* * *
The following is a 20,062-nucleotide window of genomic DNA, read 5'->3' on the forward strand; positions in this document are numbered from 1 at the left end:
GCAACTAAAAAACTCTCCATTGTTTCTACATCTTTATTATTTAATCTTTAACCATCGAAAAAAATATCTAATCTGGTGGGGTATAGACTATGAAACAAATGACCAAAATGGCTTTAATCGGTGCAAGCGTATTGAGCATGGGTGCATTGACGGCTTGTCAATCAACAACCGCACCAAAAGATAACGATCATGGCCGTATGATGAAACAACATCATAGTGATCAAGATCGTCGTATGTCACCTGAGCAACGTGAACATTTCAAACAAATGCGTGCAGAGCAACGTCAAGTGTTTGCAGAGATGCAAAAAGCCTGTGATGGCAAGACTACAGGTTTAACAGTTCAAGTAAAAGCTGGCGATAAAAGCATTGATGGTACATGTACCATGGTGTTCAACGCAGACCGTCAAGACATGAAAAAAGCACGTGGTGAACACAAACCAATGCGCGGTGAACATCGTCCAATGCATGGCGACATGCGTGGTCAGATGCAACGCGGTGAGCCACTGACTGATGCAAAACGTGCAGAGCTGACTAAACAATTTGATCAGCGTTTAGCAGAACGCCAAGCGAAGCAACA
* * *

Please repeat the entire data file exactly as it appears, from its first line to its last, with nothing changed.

The following is a 20,062-nucleotide window of genomic DNA, read 5'->3' on the forward strand; positions in this document are numbered from 1 at the left end:
GCAACTAAAAAACTCTCCATTGTTTCTACATCTTTATTATTTAATCTTTAACCATCGAAAAAAATATCTAATCTGGTGGGGTATAGACTATGAAACAAATGACCAAAATGGCTTTAATCGGTGCAAGCGTATTGAGCATGGGTGCATTGACGGCTTGTCAATCAACAACCGCACCAAAAGATAACGATCATGGCCGTATGATGAAACAACATCATAGTGATCAAGATCGTCGTATGTCACCTGAGCAACGTGAACATTTCAAACAAATGCGTGCAGAGCAACGTCAAGTGTTTGCAGAGATGCAAAAAGCCTGTGATGGCAAGACTACAGGTTTAACAGTTCAAGTAAAAGCTGGCGATAAAAGCATTGATGGTACATGTACCATGGTGTTCAACGCAGACCGTCAAGACATGAAAAAAGCACGTGGTGAACACAAACCAATGCGCGGTGAACATCGTCCAATGCATGGCGACATGCGTGGTCAGATGCAACGCGGTGAGCCACTGACTGATGCAAAACGTGCAGAGCTGACTAAACAATTTGATCAGCGTTTAGCAGAACGCCAAGCGAAGCAACA